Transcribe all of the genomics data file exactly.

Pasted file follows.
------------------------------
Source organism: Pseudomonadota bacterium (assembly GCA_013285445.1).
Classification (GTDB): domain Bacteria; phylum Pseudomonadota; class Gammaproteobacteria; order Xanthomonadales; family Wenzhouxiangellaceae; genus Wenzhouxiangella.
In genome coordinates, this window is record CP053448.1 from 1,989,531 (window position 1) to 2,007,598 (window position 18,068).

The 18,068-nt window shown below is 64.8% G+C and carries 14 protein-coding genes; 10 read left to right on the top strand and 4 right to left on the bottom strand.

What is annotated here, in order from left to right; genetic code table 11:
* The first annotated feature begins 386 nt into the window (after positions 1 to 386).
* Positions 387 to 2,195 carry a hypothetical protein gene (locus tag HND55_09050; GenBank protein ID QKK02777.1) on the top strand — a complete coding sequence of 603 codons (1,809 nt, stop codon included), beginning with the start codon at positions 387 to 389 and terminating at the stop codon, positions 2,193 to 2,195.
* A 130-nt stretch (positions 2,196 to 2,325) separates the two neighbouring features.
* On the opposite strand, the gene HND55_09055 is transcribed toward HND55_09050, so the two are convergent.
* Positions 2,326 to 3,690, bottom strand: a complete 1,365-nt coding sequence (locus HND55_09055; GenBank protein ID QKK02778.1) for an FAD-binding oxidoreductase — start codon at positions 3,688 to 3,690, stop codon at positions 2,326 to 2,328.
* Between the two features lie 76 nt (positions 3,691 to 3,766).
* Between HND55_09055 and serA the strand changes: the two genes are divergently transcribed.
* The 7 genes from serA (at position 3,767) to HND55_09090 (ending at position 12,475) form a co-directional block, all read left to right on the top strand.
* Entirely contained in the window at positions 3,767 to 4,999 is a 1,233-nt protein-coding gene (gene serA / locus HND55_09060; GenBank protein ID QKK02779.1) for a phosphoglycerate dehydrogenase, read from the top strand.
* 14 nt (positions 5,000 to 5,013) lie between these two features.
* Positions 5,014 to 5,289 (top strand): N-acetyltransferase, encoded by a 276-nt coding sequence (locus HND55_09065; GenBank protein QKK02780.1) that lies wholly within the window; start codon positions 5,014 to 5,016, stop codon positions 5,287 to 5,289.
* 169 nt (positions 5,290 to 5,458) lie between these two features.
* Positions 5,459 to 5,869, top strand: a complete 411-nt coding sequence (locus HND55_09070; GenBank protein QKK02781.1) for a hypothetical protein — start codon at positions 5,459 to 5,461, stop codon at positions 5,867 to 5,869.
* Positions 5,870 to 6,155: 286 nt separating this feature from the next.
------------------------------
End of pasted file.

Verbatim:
Source organism: Pseudomonadota bacterium (assembly GCA_013285445.1).
Classification (GTDB): domain Bacteria; phylum Pseudomonadota; class Gammaproteobacteria; order Xanthomonadales; family Wenzhouxiangellaceae; genus Wenzhouxiangella.
In genome coordinates, this window is record CP053448.1 from 1,989,531 (window position 1) to 2,007,598 (window position 18,068).

The 18,068-nt window shown below is 64.8% G+C and carries 14 protein-coding genes; 10 read left to right on the top strand and 4 right to left on the bottom strand.

What is annotated here, in order from left to right; genetic code table 11:
* The first annotated feature begins 386 nt into the window (after positions 1 to 386).
* Positions 387 to 2,195 carry a hypothetical protein gene (locus tag HND55_09050; GenBank protein ID QKK02777.1) on the top strand — a complete coding sequence of 603 codons (1,809 nt, stop codon included), beginning with the start codon at positions 387 to 389 and terminating at the stop codon, positions 2,193 to 2,195.
* A 130-nt stretch (positions 2,196 to 2,325) separates the two neighbouring features.
* On the opposite strand, the gene HND55_09055 is transcribed toward HND55_09050, so the two are convergent.
* Positions 2,326 to 3,690, bottom strand: a complete 1,365-nt coding sequence (locus HND55_09055; GenBank protein ID QKK02778.1) for an FAD-binding oxidoreductase — start codon at positions 3,688 to 3,690, stop codon at positions 2,326 to 2,328.
* Between the two features lie 76 nt (positions 3,691 to 3,766).
* Between HND55_09055 and serA the strand changes: the two genes are divergently transcribed.
* The 7 genes from serA (at position 3,767) to HND55_09090 (ending at position 12,475) form a co-directional block, all read left to right on the top strand.
* Entirely contained in the window at positions 3,767 to 4,999 is a 1,233-nt protein-coding gene (gene serA / locus HND55_09060; GenBank protein ID QKK02779.1) for a phosphoglycerate dehydrogenase, read from the top strand.
* 14 nt (positions 5,000 to 5,013) lie between these two features.
* Positions 5,014 to 5,289 (top strand): N-acetyltransferase, encoded by a 276-nt coding sequence (locus HND55_09065; GenBank protein QKK02780.1) that lies wholly within the window; start codon positions 5,014 to 5,016, stop codon positions 5,287 to 5,289.
* 169 nt (positions 5,290 to 5,458) lie between these two features.
* Positions 5,459 to 5,869, top strand: a complete 411-nt coding sequence (locus HND55_09070; GenBank protein QKK02781.1) for a hypothetical protein — start codon at positions 5,459 to 5,461, stop codon at positions 5,867 to 5,869.
* Positions 5,870 to 6,155: 286 nt separating this feature from the next.